A variety of innovative battery technologies have received funding so far this year, but the bulk of the cash has flowed to lithium-ion batteries. This common type powers most portable electronics, particularly laptops and cellphones. Lithium-ion is not a surprising favorite because, of all the mainstream battery chemistries, these pack the most energy for their size and weight.
While most hybrids use nickel-metal hydride batteries today, which can store up to 36 watt-hours per pound, they can’t deliver the all-electric range that many automakers want for electric vehicles and some plug-in hybrids, such as GM’s much-anticipated Chevy Volt. Lithium-ions offer more than double the energy density of nickel-metal hydrides, storing up to 81 watt-hours per pound, Ms. Bradford says.
But the batteries are too costly for most vehicles and for grid storage today, she says. Lithium-ion also faces some technical challenges.
For one thing, consumer electronics generally call for longer running times (more energy) while vehicles tend to require higher voltage (more power), says Mr. Furst. Vehicle batteries also need to be able to perform in widely varying temperatures, and need longer life spans than are typically required for consumer electronics.
Then there’s the safety issue: After Dell recalled thousands of laptop batteries in 2006 because of a fire hazard, everyone wants to be sure their batteries won’t burst into flames. “When it comes to motor vehicles, safety is the No. 1 concern,” Furst says. “You can’t have a battery pack blowing up in your car.”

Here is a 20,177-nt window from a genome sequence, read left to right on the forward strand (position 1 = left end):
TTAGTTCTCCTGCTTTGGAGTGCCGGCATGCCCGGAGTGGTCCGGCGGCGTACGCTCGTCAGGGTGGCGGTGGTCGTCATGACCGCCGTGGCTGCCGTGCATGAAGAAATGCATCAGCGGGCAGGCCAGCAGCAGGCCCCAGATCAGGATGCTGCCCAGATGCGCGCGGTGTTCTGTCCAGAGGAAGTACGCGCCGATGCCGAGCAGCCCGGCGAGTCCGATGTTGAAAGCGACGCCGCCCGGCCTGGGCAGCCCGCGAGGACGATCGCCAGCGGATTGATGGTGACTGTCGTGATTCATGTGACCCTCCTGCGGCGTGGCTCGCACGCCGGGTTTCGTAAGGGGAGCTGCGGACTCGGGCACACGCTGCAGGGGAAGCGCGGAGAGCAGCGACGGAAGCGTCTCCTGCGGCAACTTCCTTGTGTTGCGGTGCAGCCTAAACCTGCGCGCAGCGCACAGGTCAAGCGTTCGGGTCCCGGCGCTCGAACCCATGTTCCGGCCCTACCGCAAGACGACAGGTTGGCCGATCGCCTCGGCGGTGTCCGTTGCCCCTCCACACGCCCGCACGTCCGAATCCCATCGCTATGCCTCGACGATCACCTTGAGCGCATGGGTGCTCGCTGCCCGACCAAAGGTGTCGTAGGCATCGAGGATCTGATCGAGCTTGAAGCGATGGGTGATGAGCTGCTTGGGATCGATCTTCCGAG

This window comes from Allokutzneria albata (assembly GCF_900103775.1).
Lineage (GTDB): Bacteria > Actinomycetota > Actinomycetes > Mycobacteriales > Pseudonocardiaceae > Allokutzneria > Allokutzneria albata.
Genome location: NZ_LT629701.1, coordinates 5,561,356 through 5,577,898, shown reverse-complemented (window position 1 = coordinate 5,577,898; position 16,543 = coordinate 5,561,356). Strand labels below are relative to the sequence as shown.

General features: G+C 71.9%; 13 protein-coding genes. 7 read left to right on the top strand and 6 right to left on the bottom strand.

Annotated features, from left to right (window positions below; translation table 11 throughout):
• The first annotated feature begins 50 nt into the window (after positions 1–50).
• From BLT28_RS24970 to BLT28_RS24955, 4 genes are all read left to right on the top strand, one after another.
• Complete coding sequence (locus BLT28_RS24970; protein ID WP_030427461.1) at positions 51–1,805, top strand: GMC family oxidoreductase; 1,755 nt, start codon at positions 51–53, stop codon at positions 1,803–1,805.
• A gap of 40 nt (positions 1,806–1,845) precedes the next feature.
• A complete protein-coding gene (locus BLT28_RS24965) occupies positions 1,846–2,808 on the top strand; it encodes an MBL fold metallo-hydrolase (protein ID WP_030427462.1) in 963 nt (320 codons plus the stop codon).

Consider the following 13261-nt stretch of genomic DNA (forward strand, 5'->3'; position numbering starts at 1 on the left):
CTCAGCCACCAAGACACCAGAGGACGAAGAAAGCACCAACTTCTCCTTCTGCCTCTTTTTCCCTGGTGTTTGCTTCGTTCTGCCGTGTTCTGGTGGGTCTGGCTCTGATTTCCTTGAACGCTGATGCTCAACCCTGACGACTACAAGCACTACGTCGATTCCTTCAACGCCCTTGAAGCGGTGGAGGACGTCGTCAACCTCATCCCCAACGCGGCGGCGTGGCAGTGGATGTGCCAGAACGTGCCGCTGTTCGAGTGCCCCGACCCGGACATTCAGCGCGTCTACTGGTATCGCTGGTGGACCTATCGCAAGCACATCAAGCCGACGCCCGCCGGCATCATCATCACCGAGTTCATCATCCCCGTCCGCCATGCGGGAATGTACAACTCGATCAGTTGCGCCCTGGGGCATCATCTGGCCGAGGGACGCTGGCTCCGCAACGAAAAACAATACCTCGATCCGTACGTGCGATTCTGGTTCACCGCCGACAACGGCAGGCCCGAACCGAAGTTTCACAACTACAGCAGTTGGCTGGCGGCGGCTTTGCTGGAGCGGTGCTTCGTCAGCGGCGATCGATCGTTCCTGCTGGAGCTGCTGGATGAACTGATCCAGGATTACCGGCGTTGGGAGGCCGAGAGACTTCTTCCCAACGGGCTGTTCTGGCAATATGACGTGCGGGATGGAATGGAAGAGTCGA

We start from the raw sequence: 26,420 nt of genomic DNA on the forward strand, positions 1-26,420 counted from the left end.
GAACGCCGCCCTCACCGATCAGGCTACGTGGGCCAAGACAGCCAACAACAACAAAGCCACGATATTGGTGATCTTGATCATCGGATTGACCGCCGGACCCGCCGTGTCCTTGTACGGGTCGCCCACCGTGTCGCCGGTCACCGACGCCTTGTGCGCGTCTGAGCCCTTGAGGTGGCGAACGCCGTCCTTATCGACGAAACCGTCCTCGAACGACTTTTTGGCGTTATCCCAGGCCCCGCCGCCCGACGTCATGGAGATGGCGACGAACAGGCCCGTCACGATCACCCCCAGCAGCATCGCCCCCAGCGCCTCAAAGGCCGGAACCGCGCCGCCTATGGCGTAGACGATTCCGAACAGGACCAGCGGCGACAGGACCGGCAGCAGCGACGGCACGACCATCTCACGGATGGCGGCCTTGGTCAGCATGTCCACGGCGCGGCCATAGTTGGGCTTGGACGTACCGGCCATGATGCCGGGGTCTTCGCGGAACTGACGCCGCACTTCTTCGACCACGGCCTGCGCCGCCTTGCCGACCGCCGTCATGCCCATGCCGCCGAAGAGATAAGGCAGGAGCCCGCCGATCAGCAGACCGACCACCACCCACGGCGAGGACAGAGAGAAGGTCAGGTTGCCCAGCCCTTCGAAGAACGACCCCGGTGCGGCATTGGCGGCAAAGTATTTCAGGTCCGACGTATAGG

Most of the lithium-ion technologies working to address these issues are focused on new materials, particularly at the cathode of the battery – or the negatively charged part where electrons enter the device – Bradford says.
A123Systems in Watertown, Mass., is one such company. The company, which raised $69 million in April and signed a deal to supply electric-vehicle batteries to Chrysler, is developing batteries with tiny phosphate particles at the cathode, which it claims makes them safer. (Phosphate is used in fire extinguishers.) The company also claims its batteries offer higher energy density; a longer lifespan; and the ability to recharge 90 percent in five minutes, a potentially useful trait for longer trips.
Startups such as Valence Technology of Austin, Texas; International Battery of Allentown, Pa.; and E-One Moli Energy of Taiwan also are researching batteries that use phosphate – as is Johnson Controls-Saft, a joint venture between Milwaukee automotive-component supplier Johnson Controls and French